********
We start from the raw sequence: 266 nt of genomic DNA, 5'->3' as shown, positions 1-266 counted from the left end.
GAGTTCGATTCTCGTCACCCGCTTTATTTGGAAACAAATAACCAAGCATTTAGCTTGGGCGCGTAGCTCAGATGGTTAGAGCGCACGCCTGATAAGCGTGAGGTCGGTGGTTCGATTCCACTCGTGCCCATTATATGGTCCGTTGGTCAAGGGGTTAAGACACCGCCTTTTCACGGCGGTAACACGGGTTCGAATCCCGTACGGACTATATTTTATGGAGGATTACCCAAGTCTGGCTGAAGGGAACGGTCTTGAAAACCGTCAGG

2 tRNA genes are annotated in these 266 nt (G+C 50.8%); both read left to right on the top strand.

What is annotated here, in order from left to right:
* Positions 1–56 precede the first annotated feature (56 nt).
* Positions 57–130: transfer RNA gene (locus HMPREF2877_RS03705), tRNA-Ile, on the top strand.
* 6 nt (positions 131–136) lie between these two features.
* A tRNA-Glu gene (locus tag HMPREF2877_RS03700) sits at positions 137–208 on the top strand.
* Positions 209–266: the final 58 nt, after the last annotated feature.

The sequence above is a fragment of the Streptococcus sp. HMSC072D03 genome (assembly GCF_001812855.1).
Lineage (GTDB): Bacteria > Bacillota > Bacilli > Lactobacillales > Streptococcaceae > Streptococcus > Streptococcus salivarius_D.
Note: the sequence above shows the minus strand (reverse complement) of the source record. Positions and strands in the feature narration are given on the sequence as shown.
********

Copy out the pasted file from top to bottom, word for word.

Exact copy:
We start from the raw sequence: 266 nt of genomic DNA, 5'->3' as shown, positions 1-266 counted from the left end.
GAGTTCGATTCTCGTCACCCGCTTTATTTGGAAACAAATAACCAAGCATTTAGCTTGGGCGCGTAGCTCAGATGGTTAGAGCGCACGCCTGATAAGCGTGAGGTCGGTGGTTCGATTCCACTCGTGCCCATTATATGGTCCGTTGGTCAAGGGGTTAAGACACCGCCTTTTCACGGCGGTAACACGGGTTCGAATCCCGTACGGACTATATTTTATGGAGGATTACCCAAGTCTGGCTGAAGGGAACGGTCTTGAAAACCGTCAGG

2 tRNA genes are annotated in these 266 nt (G+C 50.8%); both read left to right on the top strand.

What is annotated here, in order from left to right:
* Positions 1–56 precede the first annotated feature (56 nt).
* Positions 57–130: transfer RNA gene (locus HMPREF2877_RS03705), tRNA-Ile, on the top strand.
* 6 nt (positions 131–136) lie between these two features.
* A tRNA-Glu gene (locus tag HMPREF2877_RS03700) sits at positions 137–208 on the top strand.
* Positions 209–266: the final 58 nt, after the last annotated feature.

The sequence above is a fragment of the Streptococcus sp. HMSC072D03 genome (assembly GCF_001812855.1).
Lineage (GTDB): Bacteria > Bacillota > Bacilli > Lactobacillales > Streptococcaceae > Streptococcus > Streptococcus salivarius_D.
Note: the sequence above shows the minus strand (reverse complement) of the source record. Positions and strands in the feature narration are given on the sequence as shown.